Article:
The beginning of something new…
The concept for ‘The Biggest Little Ski Hill’ began in the summer of 2014. At that time, Meghan Ochs, owner and found of BLSH, was introduced to the board of a non-profit ski foundation that was partnering with a major ski resort, and the local division of a national not for profit organization, to give underprivileged children the opportunity to ski and snowboard. As a ski coach and instructor, Meghan already knew how exclusive snow sports can be as both skiing and snowboarding, typically have high economic barriers to entry. The potential of this program, and the partnership which made it all possible, inspired Meghan to find more creative ways to help future skiers and riders gain access to snow sports and fall in love with them for a lifetime. Over time, Meghan also saw a need to have more skiers and riders come from a more diverse backgrounds. She understood that two of the major hurdles facing the snow sports industry are a lack of diversity among participants due to financial factors, and retention. The lack of retention can be both attributed to economic issues as well as other factors that can’t always be controlled in an outdoor mountain setting.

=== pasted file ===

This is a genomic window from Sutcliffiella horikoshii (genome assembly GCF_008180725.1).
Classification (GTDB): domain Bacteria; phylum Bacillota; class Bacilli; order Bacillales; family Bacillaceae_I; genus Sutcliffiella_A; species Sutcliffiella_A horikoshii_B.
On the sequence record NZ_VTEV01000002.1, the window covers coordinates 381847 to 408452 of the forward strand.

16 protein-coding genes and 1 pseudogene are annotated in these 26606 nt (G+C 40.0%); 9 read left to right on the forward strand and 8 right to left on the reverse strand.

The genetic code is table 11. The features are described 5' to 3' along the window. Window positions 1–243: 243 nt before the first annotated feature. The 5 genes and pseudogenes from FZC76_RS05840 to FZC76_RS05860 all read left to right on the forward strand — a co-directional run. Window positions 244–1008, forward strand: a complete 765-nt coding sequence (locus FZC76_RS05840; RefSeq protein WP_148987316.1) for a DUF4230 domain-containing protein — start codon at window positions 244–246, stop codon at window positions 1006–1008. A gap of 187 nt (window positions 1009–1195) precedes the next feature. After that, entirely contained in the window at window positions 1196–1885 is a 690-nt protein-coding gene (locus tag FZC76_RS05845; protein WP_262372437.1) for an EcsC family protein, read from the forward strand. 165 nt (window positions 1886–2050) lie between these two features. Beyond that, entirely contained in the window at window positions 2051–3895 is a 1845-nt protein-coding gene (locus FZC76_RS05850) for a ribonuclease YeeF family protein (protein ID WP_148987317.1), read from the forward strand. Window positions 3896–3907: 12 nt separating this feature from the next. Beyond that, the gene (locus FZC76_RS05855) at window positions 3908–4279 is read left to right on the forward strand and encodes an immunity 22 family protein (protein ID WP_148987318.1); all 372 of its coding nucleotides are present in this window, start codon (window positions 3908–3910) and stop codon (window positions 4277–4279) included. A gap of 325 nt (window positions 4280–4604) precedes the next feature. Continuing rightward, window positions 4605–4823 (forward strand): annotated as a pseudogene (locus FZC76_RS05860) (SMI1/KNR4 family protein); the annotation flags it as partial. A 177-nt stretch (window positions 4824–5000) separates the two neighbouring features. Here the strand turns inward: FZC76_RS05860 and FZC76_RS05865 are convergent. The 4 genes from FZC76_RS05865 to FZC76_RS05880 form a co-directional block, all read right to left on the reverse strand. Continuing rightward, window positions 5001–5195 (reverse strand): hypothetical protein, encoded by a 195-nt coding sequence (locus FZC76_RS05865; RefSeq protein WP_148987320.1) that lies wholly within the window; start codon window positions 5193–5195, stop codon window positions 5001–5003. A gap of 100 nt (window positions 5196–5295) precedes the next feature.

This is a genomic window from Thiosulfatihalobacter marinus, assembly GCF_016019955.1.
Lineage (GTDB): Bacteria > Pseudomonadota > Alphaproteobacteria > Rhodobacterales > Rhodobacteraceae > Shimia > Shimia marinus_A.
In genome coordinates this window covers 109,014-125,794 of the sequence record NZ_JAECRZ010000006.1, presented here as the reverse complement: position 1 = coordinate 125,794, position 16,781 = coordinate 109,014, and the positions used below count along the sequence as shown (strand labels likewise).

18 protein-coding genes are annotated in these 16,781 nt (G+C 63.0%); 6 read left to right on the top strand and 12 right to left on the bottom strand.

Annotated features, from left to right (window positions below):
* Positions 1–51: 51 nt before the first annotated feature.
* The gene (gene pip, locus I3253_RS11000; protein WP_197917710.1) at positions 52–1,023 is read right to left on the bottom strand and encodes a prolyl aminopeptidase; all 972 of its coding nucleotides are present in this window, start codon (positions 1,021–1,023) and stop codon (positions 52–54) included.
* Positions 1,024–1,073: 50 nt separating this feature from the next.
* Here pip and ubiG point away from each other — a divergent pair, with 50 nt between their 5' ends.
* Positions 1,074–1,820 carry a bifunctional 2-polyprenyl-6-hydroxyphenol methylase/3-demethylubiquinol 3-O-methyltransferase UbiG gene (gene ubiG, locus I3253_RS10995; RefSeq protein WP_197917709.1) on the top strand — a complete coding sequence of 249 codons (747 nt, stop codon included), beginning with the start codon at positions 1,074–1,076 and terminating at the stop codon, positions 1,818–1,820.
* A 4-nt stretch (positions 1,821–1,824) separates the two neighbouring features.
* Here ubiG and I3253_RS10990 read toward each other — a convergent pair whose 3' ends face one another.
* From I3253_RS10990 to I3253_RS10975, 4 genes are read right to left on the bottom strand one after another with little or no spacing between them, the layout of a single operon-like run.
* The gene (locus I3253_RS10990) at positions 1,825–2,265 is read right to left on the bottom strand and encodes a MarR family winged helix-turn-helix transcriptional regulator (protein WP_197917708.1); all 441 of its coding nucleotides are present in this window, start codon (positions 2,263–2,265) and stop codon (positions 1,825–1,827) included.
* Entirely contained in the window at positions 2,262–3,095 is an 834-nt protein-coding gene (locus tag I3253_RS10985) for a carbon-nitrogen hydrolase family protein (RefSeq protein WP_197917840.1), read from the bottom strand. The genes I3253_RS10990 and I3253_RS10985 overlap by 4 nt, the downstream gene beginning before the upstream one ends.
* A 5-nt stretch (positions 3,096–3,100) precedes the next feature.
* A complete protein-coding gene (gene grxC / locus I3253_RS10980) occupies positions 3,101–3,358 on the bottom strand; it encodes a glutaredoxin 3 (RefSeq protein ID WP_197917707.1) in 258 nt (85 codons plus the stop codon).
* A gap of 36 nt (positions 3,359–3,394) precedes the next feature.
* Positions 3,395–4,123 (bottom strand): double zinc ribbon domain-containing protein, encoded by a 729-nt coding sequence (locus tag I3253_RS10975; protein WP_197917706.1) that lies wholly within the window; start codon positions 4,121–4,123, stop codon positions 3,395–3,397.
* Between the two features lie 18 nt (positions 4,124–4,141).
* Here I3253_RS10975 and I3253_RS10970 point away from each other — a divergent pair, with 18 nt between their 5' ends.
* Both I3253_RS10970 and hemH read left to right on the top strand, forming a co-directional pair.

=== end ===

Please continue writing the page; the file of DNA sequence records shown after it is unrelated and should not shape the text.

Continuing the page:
For most, the ongoing costs associated with snow sports is not sustainable long term. This, when combined with variables such as unpredictable weather, crowded slopes, and the inherent risks involved with sliding down snow, many try skiing or snowboarding but never return. Indoor ski slopes and simulators can ease both of these challenges.
Indoor slopes, decks and simulators are a more affordable way to introduce new audiences to the sport while also eliminating some of the external factors that scare away novice skiers and riders. After and five years of living in, “The Biggest Little City in the World,” and trying to research, embrace, and understand these challenges in the snow sports industry, ‘The Biggest Little Ski Hill” was born.